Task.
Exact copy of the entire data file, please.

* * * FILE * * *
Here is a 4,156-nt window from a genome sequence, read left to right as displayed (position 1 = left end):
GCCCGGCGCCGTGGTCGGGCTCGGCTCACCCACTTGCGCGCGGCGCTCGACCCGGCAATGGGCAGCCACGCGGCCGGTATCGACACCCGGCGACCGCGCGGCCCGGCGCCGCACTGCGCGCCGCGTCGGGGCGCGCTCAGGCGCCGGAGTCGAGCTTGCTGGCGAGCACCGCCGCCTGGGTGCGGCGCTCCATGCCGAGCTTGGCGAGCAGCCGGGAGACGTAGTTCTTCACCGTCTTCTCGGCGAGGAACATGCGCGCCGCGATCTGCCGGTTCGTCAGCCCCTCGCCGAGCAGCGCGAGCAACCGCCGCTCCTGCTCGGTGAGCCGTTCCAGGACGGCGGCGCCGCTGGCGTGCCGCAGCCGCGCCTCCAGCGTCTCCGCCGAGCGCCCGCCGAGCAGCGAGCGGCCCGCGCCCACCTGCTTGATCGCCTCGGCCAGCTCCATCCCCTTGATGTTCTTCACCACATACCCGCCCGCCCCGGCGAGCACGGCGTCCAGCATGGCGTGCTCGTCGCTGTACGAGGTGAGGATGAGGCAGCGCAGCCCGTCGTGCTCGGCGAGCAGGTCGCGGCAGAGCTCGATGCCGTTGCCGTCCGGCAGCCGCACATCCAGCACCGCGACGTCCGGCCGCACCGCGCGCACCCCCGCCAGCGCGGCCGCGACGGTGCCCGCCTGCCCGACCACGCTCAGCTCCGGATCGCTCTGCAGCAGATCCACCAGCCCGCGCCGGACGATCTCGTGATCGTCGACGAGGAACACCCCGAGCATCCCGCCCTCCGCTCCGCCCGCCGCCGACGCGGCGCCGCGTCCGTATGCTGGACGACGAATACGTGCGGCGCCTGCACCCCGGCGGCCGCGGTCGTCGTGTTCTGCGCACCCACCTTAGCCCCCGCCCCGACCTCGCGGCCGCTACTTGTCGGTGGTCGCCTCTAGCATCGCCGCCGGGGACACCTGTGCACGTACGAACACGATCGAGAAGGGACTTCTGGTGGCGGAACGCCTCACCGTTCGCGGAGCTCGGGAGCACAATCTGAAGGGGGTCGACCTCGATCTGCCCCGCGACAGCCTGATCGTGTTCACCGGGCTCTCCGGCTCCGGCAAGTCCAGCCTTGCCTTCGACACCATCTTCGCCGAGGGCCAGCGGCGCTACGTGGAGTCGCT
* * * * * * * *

Here is a 4,156-nt window from a genome sequence, read left to right as displayed (position 1 = left end):
GCCCGGCGCCGTGGTCGGGCTCGGCTCACCCACTTGCGCGCGGCGCTCGACCCGGCAATGGGCAGCCACGCGGCCGGTATCGACACCCGGCGACCGCGCGGCCCGGCGCCGCACTGCGCGCCGCGTCGGGGCGCGCTCAGGCGCCGGAGTCGAGCTTGCTGGCGAGCACCGCCGCCTGGGTGCGGCGCTCCATGCCGAGCTTGGCGAGCAGCCGGGAGACGTAGTTCTTCACCGTCTTCTCGGCGAGGAACATGCGCGCCGCGATCTGCCGGTTCGTCAGCCCCTCGCCGAGCAGCGCGAGCAACCGCCGCTCCTGCTCGGTGAGCCGTTCCAGGACGGCGGCGCCGCTGGCGTGCCGCAGCCGCGCCTCCAGCGTCTCCGCCGAGCGCCCGCCGAGCAGCGAGCGGCCCGCGCCCACCTGCTTGATCGCCTCGGCCAGCTCCATCCCCTTGATGTTCTTCACCACATACCCGCCCGCCCCGGCGAGCACGGCGTCCAGCATGGCGTGCTCGTCGCTGTACGAGGTGAGGATGAGGCAGCGCAGCCCGTCGTGCTCGGCGAGCAGGTCGCGGCAGAGCTCGATGCCGTTGCCGTCCGGCAGCCGCACATCCAGCACCGCGACGTCCGGCCGCACCGCGCGCACCCCCGCCAGCGCGGCCGCGACGGTGCCCGCCTGCCCGACCACGCTCAGCTCCGGATCGCTCTGCAGCAGATCCACCAGCCCGCGCCGGACGATCTCGTGATCGTCGACGAGGAACACCCCGAGCATCCCGCCCTCCGCTCCGCCCGCCGCCGACGCGGCGCCGCGTCCGTATGCTGGACGACGAATACGTGCGGCGCCTGCACCCCGGCGGCCGCGGTCGTCGTGTTCTGCGCACCCACCTTAGCCCCCGCCCCGACCTCGCGGCCGCTACTTGTCGGTGGTCGCCTCTAGCATCGCCGCCGGGGACACCTGTGCACGTACGAACACGATCGAGAAGGGACTTCTGGTGGCGGAACGCCTCACCGTTCGCGGAGCTCGGGAGCACAATCTGAAGGGGGTCGACCTCGATCTGCCCCGCGACAGCCTGATCGTGTTCACCGGGCTCTCCGGCTCCGGCAAGTCCAGCCTTGCCTTCGACACCATCTTCGCCGAGGGCCAGCGGCGCTACGTGGAGTCGCT